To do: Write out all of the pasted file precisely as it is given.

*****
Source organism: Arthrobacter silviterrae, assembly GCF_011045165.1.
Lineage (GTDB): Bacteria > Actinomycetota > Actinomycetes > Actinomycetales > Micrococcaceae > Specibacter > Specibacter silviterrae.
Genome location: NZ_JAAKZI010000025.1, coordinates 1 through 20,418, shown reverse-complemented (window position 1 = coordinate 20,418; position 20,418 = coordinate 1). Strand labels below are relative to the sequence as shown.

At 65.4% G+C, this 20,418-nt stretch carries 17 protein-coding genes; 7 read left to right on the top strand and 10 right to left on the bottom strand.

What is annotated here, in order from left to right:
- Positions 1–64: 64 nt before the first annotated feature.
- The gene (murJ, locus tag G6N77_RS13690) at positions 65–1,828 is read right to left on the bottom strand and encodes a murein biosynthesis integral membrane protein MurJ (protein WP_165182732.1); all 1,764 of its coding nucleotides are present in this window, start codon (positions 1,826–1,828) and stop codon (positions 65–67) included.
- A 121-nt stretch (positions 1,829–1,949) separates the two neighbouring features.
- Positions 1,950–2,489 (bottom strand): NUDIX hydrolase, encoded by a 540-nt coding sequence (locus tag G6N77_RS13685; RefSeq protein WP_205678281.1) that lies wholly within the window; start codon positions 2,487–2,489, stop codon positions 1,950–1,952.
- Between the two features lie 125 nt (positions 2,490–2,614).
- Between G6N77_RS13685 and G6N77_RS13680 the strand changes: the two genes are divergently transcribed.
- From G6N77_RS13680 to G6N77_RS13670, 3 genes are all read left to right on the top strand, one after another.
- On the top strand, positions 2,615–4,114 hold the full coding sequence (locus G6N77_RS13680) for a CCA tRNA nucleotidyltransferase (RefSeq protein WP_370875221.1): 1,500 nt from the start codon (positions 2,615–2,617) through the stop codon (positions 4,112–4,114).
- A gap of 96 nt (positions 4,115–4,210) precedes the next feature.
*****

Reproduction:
Source organism: Arthrobacter silviterrae, assembly GCF_011045165.1.
Lineage (GTDB): Bacteria > Actinomycetota > Actinomycetes > Actinomycetales > Micrococcaceae > Specibacter > Specibacter silviterrae.
Genome location: NZ_JAAKZI010000025.1, coordinates 1 through 20,418, shown reverse-complemented (window position 1 = coordinate 20,418; position 20,418 = coordinate 1). Strand labels below are relative to the sequence as shown.

At 65.4% G+C, this 20,418-nt stretch carries 17 protein-coding genes; 7 read left to right on the top strand and 10 right to left on the bottom strand.

What is annotated here, in order from left to right:
- Positions 1–64: 64 nt before the first annotated feature.
- The gene (murJ, locus tag G6N77_RS13690) at positions 65–1,828 is read right to left on the bottom strand and encodes a murein biosynthesis integral membrane protein MurJ (protein WP_165182732.1); all 1,764 of its coding nucleotides are present in this window, start codon (positions 1,826–1,828) and stop codon (positions 65–67) included.
- A 121-nt stretch (positions 1,829–1,949) separates the two neighbouring features.
- Positions 1,950–2,489 (bottom strand): NUDIX hydrolase, encoded by a 540-nt coding sequence (locus tag G6N77_RS13685; RefSeq protein WP_205678281.1) that lies wholly within the window; start codon positions 2,487–2,489, stop codon positions 1,950–1,952.
- Between the two features lie 125 nt (positions 2,490–2,614).
- Between G6N77_RS13685 and G6N77_RS13680 the strand changes: the two genes are divergently transcribed.
- From G6N77_RS13680 to G6N77_RS13670, 3 genes are all read left to right on the top strand, one after another.
- On the top strand, positions 2,615–4,114 hold the full coding sequence (locus G6N77_RS13680) for a CCA tRNA nucleotidyltransferase (RefSeq protein WP_370875221.1): 1,500 nt from the start codon (positions 2,615–2,617) through the stop codon (positions 4,112–4,114).
- A gap of 96 nt (positions 4,115–4,210) precedes the next feature.